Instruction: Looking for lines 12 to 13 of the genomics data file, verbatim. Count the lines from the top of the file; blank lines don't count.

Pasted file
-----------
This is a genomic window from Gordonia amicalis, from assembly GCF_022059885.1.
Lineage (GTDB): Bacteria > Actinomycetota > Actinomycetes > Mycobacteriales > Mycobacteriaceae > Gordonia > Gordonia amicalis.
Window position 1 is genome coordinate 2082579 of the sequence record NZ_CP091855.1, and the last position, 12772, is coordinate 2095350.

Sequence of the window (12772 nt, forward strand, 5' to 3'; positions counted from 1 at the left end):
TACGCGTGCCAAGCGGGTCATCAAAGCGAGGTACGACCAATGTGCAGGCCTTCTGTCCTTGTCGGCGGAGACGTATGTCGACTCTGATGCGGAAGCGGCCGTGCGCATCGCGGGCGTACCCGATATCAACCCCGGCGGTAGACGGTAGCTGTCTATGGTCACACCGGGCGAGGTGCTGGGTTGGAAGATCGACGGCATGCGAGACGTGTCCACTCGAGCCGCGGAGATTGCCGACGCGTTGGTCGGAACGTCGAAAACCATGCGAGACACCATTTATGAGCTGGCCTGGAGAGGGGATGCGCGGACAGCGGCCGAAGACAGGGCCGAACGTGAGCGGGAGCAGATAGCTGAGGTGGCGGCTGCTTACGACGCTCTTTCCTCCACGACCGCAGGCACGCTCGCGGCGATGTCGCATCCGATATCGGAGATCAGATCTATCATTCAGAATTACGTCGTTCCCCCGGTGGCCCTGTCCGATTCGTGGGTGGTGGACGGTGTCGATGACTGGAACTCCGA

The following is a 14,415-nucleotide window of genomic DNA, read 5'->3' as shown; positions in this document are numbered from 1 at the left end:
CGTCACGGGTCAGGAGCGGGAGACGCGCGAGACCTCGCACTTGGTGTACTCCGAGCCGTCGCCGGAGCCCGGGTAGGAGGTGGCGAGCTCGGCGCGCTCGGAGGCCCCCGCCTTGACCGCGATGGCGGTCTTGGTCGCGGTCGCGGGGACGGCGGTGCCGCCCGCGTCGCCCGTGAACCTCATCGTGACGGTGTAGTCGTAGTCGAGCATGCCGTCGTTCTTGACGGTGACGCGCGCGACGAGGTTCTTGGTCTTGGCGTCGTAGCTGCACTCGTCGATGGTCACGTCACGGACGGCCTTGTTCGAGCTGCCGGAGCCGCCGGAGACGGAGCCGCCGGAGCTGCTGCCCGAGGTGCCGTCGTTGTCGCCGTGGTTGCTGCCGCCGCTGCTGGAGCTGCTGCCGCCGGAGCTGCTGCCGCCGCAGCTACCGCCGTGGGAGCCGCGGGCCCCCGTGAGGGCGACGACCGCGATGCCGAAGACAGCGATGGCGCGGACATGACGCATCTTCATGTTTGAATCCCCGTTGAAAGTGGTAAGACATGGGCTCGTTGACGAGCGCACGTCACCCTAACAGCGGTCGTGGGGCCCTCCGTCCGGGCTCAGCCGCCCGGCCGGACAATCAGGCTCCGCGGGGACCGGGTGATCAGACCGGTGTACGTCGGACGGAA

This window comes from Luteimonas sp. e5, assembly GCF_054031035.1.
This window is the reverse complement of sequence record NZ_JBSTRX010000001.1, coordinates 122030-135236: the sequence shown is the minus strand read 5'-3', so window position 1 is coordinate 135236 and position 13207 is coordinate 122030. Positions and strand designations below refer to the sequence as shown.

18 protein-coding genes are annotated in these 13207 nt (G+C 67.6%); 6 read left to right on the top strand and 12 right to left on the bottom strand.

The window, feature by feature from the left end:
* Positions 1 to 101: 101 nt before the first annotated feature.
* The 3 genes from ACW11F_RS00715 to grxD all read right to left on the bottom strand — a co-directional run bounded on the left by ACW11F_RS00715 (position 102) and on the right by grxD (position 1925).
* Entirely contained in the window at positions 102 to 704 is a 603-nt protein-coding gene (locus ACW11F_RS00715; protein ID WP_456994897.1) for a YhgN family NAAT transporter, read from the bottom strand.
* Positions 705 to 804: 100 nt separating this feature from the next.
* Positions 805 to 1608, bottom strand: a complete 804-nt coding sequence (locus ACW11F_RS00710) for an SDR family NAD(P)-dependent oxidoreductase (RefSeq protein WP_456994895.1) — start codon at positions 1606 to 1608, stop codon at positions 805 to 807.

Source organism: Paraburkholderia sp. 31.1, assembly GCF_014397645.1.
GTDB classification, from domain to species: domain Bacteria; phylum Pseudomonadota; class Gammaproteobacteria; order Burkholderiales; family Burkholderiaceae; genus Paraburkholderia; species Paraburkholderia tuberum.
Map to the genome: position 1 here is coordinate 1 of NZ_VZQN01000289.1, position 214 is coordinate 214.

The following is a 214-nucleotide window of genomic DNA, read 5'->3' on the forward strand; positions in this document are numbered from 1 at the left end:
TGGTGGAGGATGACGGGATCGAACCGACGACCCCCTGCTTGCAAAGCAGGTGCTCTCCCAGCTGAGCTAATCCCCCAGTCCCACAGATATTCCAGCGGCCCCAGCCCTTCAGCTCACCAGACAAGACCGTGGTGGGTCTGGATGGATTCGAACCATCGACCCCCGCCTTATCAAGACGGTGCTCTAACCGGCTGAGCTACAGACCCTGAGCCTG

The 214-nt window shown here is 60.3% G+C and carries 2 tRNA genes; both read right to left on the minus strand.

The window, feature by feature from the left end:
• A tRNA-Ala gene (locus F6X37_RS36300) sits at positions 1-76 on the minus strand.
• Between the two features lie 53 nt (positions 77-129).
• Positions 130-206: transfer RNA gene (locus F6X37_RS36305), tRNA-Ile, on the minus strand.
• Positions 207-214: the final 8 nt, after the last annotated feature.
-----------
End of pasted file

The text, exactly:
* Positions 1 to 101: 101 nt before the first annotated feature.
* The 3 genes from ACW11F_RS00715 to grxD all read right to left on the bottom strand — a co-directional run bounded on the left by ACW11F_RS00715 (position 102) and on the right by grxD (position 1925).